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11-24-06, 12:13 PM #1
Blame the fleeing driver, not police
Blame the fleeing driver, not police
Letters to the editor
I was saddened by the story about the three young men killed when their vehicle was hit by a driver running from the police ("Moms fault cops in crash," Nov. 12).
I feel for the mother and aunt of these young men, but I can't agree with their anger being directed to the police rather than the criminal running from the police.
There is always a risk in police chases, but would the mother and aunt prefer the bad guys are not chased and apprehended? I cannot imagine losing a child, particularly in such a violent manner, but I also could not blame the police for doing their job.
A simple solution
After reading the article about the needless death of three young men, I wonder why the automobile companies can't install a device similar to a LoJack. If they can make a car parallel park itself, then why can't they design something to stop the needless deaths from police chases? The cars now even have black boxes that can tell where the car has been and how fast it was going. This just seems like a simple solution to a big problem.
Driver to blame
Why is it that the police are always held accountable for what the chased driver has caused? Why didn't the chased driver stop? Families are grieving; they want to blame someone. Well, blame the man driving the car being chased. If he would have stopped, no one would have been killed.
What if it were your car stolen? What if it were your store robbed? What if it were your relative or friend assaulted? Do you want the perpetrator caught?
If it were one of mine killed in a chase, I would blame the person who caused it -- the driver of the chased vehicle. That person could have prevented it.
Police do thankless job
I read sensationalism in the headline of the Nov. 11 freep.com article, "Kin fault police in crash." Everyone can certainly feel the sadness and grief over the deaths of three innocent young men, but let's not forget who is to blame for their deaths -- Rodney Goss, and not the police. This headline cast an unfair shadow on the wrong people.
This case is yet another example of Michigan's Department of Corrections failing the citizens of this state by releasing parolees like Goss, who absconded on his parole, only to go out and kill innocent people. To suggest that anyone other than the fleeing felon is responsible for these deaths is irresponsible.
Ninety-nine percent of police officers are hardworking, underpaid people who perform a vital yet thankless job in our community and deserve a more responsible support network from our citizens and media outlets.
Down the road to lawlessness?
Why are the police at fault? What am I missing here? The man was running from the police who, sworn to protect and defend, attempted to stop him and probably arrest him. He chose to run. He exceeded speed limits. He ran the red light. He hit and killed those three young men. The police backed off the chase. They were more than a quarter mile from the scene of the accident.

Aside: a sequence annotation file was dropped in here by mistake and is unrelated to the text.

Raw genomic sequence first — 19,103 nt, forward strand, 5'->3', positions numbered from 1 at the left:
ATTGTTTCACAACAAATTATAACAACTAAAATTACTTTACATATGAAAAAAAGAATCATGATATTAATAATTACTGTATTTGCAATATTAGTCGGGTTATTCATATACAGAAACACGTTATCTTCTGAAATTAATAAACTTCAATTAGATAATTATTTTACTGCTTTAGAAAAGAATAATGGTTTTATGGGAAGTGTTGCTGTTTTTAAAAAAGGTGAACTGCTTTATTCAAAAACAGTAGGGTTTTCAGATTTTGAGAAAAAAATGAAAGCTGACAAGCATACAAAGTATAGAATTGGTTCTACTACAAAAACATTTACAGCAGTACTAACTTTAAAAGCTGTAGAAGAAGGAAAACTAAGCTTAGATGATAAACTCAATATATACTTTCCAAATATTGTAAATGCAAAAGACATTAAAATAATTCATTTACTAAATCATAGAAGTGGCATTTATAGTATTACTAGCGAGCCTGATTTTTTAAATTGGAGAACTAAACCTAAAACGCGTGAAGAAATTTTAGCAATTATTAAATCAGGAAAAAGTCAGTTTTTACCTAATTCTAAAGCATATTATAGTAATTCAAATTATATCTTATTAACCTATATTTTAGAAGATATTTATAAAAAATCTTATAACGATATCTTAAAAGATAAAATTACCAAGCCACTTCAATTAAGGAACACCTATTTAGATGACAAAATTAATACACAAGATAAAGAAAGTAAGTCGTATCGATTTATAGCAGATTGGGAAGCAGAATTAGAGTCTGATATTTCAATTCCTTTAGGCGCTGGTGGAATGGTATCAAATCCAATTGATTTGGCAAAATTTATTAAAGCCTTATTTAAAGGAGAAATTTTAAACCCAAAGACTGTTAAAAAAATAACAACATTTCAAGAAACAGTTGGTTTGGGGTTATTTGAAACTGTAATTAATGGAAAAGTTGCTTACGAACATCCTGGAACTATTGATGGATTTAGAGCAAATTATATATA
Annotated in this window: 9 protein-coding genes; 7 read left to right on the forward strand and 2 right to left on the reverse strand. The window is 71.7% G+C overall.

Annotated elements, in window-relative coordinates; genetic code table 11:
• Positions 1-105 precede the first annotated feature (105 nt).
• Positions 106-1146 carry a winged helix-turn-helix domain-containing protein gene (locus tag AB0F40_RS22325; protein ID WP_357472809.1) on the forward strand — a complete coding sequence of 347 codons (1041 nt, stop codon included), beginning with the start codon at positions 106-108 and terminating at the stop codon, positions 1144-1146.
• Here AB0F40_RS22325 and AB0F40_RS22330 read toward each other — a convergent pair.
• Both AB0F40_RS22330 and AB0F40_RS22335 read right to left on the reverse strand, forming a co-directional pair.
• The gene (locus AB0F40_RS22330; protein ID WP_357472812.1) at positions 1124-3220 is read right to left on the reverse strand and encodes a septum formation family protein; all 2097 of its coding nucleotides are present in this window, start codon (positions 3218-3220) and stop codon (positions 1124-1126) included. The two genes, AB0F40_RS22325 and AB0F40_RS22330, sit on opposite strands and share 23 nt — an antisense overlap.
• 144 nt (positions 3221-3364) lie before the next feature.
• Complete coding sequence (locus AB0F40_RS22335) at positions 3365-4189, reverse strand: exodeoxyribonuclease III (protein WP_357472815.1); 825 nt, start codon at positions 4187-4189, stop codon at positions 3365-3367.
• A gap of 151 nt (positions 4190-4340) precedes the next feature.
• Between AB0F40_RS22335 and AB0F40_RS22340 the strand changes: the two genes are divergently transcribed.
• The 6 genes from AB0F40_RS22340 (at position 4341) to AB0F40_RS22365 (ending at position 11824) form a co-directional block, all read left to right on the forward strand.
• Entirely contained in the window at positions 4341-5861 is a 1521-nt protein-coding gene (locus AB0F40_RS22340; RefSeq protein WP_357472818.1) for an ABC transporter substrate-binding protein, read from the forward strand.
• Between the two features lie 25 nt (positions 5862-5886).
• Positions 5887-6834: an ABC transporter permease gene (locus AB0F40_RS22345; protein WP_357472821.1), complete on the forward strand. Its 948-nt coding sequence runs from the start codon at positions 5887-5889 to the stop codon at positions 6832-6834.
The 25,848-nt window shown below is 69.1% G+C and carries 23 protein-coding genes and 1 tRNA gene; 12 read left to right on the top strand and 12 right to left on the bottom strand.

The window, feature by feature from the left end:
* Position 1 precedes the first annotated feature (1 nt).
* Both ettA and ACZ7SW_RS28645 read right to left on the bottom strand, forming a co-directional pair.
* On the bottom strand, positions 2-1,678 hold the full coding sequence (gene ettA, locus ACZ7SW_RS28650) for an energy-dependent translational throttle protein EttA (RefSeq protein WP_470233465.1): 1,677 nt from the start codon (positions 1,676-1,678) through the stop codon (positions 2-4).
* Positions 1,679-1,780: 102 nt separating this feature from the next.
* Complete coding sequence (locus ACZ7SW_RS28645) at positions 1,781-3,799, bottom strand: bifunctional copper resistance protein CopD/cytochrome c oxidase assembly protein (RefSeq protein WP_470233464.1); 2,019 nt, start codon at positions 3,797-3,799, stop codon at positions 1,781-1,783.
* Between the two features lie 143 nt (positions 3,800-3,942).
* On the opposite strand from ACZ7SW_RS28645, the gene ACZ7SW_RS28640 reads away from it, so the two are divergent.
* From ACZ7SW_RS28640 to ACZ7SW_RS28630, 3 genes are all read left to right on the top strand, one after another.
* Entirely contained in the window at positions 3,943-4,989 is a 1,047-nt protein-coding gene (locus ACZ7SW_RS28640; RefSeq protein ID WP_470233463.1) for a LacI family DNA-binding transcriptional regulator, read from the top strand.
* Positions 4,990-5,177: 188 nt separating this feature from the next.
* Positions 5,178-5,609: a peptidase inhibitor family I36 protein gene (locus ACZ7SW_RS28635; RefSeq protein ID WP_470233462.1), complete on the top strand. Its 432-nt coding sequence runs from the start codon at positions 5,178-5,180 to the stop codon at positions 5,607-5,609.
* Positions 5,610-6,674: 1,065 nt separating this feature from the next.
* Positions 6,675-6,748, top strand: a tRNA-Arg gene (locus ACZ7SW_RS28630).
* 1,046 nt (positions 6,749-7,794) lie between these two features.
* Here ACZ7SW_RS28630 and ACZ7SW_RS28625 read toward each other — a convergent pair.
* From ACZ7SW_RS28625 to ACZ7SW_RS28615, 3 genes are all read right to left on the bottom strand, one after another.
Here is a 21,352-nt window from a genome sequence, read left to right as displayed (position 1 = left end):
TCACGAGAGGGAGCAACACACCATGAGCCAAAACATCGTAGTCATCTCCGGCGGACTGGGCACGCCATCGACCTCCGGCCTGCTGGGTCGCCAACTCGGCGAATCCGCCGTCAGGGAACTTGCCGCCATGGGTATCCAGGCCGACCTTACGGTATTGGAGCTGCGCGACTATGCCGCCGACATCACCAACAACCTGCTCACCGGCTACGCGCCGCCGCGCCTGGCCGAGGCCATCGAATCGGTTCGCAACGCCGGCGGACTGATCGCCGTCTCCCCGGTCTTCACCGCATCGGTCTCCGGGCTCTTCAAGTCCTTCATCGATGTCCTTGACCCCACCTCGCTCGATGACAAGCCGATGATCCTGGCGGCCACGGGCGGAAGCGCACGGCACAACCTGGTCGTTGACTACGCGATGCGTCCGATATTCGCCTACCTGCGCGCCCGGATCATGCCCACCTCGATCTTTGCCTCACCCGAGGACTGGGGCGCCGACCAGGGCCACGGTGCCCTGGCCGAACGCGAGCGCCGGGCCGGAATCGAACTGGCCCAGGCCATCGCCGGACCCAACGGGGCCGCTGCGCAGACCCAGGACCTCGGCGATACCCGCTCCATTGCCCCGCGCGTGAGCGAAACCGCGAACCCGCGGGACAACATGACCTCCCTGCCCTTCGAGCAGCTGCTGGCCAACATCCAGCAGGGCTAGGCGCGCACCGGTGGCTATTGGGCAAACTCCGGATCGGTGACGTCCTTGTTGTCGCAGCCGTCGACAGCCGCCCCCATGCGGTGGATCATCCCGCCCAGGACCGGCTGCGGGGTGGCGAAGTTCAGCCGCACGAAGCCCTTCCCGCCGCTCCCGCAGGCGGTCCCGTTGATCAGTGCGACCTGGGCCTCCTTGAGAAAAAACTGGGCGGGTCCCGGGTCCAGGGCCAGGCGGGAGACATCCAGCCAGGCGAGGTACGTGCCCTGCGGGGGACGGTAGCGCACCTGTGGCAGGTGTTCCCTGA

You cannot have it both ways, folks. You either want the laws of the land enforced and the police to do their job or we can all throw up our hands. Lawless societies flourish. Look at Iraq.
Heavy penalty to fight crime
Maybe if they start charging the runners with first-degree murder or attempted first-degree murder when they lead police on a chase, it will make them think twice.
We can't just call off the chases, then everyone would run.
link"When I'm driving along and I see a sign that says, CAUTION: SMALL CHILDREN AHEAD,
I slow down, and then it occurs to me, I'm not afraid of small children"!
11-24-06, 12:29 PM #2
New York State just added a section to the Penal Law making it a crime to flee the Police, especially in a vehicle. It would be a separate charge from the underlying one. Not a perfect law, but at least it is a start.
11-24-06, 12:50 PM #3
11-25-06, 12:12 AM #4
It is a Class A Misdemeanor if you fail to stop once the pursuing officer activates his lights and siren and you do not stop and if you you hit 25 over the speed limit. Max is one year in jail. If an officer or third person is injured it becomes an E Felony, max 4 years. If an officer or third person dies it is a D Felony, max 7 years. Totally separate from any other charge. As I said, not perfect, but a start.
11-25-06, 01:49 AM #5
I hate it when Moms say...."Johnny" would be a good kid if the cops would just leave him alone! For some reason this statement makes me angry!If you run from me...you'll just go to jail tired!
11-25-06, 04:31 AM #6
Geez, here it's Misdemeanor (also called resisting arrest without violence) to run on foot. It's a Felony to run in a car, and ups the possible penalty severely if they get high speeds involving "hazardous or careless" driving.
I had a squad partner even gig a guy with felony flee and elude for trying to get away on a bike since by our state statutes a bike is a "vehicle" beyond regular foot transportation. The charge stuck............................................
11-25-06, 02:27 PM #7\\` ` ` ` < ` )___/\
`` ` ` ` (3--(____)
"...but to forget your duck, of course, means you're really screwed." - Gary Larson
11-28-06, 04:02 PM #8Master OfficerVerified LEO
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It's interesting to read so many letters against the lawsuit when it is obviously in the metro Detroit area. It makes me feel better about the citizens' use of common sense.
The real problem is litigation. The deceased probably has no assets, which makes it pointless to sue him. OTOH, the jurisdiction involved ... $$$$If I wanted people to like me I'd be a fireman.
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